Sir Mark Tully was the BBC's Foreign Correspondent in India from 1972 to 1994. He has become familiar to listeners around the world for his incisive and thought-provoking reports. On this special recording, he looks back at his career, which coincided with a remarkable period in Indian history.
© and (P)1997, 2007 BBC Audiobooks Ltd
Seemed like a random collection of recorded news stories and interviews....with no overriding theme. What I did like was hearing from India leaders in their own voices.
I've been going through several books on India's history, and this stands out as a fresh slice of this history. It's great to hear the voices of India's recent past.
It's not quite an audiobook, but more of a collection of radio reports and interviews. I could've used a bit more structure and context, but just listening to Tully's clear and honest reportage about topics like Indira Gandhi and her sons and their family's rule over Indian politics for decades, and big news stories like the attack on the Sikh temple and the industrial disaster were very informative. I'm eager to learn more about modern Indian history after listening to this.
"Politics in India"
Mark Tully's India is defintely for the listener. Radio interviews give us a slice of Indian history as it happen.
Many events are seen from the perspective of interviews by Mark Tully eg. at the assasination of Indria Gandhi, the Bopal disaster or the storming of the Golden Temple at Amritsar. All these and many more events are covered by Sir Mark during his time as BBC correspondent in India. These events were landmarks in the history of modern India in the second half of the 20th Century. They affected the rest of the world and were movingly recounted through interviews; these eye witness accounts are the way history is remembered.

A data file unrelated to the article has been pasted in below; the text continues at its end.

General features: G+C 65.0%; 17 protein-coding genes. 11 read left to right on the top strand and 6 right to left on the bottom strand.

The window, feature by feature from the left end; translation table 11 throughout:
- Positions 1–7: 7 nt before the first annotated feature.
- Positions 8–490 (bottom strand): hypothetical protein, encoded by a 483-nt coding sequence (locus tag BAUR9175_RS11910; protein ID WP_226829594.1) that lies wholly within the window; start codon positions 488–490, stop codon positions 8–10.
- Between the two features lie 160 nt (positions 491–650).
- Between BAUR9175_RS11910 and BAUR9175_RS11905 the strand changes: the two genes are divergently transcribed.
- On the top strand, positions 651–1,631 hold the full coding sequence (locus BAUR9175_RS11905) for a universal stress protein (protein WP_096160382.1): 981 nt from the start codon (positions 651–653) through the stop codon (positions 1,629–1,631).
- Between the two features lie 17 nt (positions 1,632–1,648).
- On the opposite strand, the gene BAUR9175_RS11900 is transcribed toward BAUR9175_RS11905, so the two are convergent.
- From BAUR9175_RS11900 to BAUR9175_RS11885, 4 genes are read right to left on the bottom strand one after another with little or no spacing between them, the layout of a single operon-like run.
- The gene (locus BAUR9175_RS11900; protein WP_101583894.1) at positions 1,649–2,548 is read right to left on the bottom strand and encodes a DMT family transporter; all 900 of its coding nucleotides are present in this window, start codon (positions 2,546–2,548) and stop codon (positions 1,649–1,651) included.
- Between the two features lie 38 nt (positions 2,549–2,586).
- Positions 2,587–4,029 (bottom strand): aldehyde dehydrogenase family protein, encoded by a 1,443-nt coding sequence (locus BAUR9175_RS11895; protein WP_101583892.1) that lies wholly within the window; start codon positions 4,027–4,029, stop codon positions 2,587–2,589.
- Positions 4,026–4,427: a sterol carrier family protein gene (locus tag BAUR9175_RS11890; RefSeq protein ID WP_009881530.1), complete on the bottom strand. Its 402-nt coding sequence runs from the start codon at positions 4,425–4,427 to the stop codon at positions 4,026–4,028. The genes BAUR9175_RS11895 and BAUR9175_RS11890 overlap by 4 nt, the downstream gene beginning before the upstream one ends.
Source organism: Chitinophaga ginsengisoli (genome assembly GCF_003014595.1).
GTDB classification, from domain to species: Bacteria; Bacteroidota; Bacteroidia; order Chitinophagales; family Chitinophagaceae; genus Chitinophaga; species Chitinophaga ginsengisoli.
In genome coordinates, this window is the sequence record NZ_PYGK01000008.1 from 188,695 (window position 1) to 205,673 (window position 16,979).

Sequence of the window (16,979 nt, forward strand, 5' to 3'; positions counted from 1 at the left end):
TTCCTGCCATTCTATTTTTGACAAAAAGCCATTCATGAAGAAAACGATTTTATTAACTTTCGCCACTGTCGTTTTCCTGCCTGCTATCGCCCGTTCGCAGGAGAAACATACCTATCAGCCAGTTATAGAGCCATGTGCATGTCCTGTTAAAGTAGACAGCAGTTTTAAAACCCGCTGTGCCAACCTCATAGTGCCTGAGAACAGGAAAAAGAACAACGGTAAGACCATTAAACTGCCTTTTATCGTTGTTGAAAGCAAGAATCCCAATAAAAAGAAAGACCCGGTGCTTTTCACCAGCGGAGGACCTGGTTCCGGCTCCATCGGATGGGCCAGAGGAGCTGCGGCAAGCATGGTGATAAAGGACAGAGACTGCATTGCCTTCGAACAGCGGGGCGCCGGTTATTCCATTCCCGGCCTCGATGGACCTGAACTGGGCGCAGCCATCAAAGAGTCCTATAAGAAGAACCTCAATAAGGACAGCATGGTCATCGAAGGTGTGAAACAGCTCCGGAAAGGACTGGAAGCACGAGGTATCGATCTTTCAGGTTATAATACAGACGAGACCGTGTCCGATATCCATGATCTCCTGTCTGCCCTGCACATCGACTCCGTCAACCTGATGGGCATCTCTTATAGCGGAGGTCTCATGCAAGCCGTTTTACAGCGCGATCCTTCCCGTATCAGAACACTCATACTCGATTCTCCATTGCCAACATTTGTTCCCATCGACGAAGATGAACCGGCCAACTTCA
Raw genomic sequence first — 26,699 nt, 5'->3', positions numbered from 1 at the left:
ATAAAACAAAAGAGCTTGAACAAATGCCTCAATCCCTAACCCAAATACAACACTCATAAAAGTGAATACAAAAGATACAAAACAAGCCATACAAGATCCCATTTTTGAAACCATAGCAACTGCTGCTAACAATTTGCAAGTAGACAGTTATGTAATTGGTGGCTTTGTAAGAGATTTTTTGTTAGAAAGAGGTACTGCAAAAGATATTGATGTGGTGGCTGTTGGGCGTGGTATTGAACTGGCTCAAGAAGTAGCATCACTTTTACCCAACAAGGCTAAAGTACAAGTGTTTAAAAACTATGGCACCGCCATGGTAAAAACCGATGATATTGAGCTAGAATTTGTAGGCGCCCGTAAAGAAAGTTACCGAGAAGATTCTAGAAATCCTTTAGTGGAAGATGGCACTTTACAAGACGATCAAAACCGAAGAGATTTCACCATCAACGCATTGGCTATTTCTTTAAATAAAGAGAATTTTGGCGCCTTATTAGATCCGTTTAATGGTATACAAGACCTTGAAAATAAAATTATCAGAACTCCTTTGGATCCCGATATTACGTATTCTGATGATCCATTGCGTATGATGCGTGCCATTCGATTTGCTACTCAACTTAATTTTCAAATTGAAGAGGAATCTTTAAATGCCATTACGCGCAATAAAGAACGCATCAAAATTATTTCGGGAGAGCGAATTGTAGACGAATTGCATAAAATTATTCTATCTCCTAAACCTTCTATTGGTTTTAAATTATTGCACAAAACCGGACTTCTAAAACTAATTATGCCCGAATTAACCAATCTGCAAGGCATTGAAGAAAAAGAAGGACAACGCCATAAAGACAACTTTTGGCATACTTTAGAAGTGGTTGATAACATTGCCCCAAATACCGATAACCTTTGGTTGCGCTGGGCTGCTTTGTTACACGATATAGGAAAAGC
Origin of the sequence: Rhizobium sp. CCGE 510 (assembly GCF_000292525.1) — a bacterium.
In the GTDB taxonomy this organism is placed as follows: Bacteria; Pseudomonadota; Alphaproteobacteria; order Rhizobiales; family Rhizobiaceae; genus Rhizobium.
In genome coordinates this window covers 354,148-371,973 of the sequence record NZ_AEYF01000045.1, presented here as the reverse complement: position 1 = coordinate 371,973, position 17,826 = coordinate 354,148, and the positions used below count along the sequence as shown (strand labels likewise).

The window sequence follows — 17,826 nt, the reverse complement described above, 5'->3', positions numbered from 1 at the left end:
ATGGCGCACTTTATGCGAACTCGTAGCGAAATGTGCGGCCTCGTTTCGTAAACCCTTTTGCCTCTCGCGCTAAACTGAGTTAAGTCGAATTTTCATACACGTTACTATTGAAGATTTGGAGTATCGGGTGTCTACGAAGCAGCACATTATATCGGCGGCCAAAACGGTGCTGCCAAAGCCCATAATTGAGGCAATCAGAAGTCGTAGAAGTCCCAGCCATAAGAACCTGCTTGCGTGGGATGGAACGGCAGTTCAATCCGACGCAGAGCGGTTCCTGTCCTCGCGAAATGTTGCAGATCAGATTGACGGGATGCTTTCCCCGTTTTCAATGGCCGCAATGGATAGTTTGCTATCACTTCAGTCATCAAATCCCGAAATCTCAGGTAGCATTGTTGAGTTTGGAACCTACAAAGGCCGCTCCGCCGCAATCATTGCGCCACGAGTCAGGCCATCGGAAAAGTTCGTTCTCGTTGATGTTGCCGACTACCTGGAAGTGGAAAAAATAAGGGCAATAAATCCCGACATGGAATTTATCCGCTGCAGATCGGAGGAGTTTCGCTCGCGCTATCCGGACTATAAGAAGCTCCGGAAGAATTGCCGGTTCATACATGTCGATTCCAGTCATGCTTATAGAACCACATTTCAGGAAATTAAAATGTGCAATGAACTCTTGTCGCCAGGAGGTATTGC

As ever, Mark Tully's distintive voice adds colour, character and insight to the whole turbulent and colourful history of India in the second half of the 20th Century.
This interesting, if not tragic, part of the story of the Indian sub-continent, is worth remebering when visiting the temples and palaces of India.
"Wonderful insights and perspectives"
Great insights from veteran BBC journalist Mark Tully. Born in Calcutta he brings sensitivity together with critique and analysis, asking questions about how India functions and why. Self-narrated with numerous excerpts from commentaries and recorded interviews of the time, this offers deep insights which would be of interest to any serious observer or visitor. Although published some time back (Audible - how about providing clear dates of publication?) it remains of great value.
Tully has published numerous subsequent books - Audible should make the latest available - there will surely be many interested listeners as deserves tio be the case.
(Audible how about a requests area for audiobooks?)
Positive. I will listen to this book again and again.
Clearly the actual recordings of all Interviews in the book.
Indira Gandhi Interview
I am a BIG fan of Mark Tully. So far I read all his books about India. In fact Mark Tully books are the only ones I have finished reading so far in my whole life. Most of the books I started reading, were dropped in the middle coz lack of interest in those. But when I read 'No Full Stops in India' (this is first book I read), I immediately bought all his books about India and read them all. After reading his books only I started reading other books. When I found Mark Tully's India in Audible, I know it will be good and I bought it.
Exciting enough for me, Apart from his narration he used actual recordings of Interviews he conducted with some of the legends. I did not know till then Audio books can be thrilling too. In one sentence - The very first book I read in my life and the very first audio book I listed to in my life are Mark Tully's. And I am not gonna stop reading and listening.
Thanks Mark. You are simply superb.
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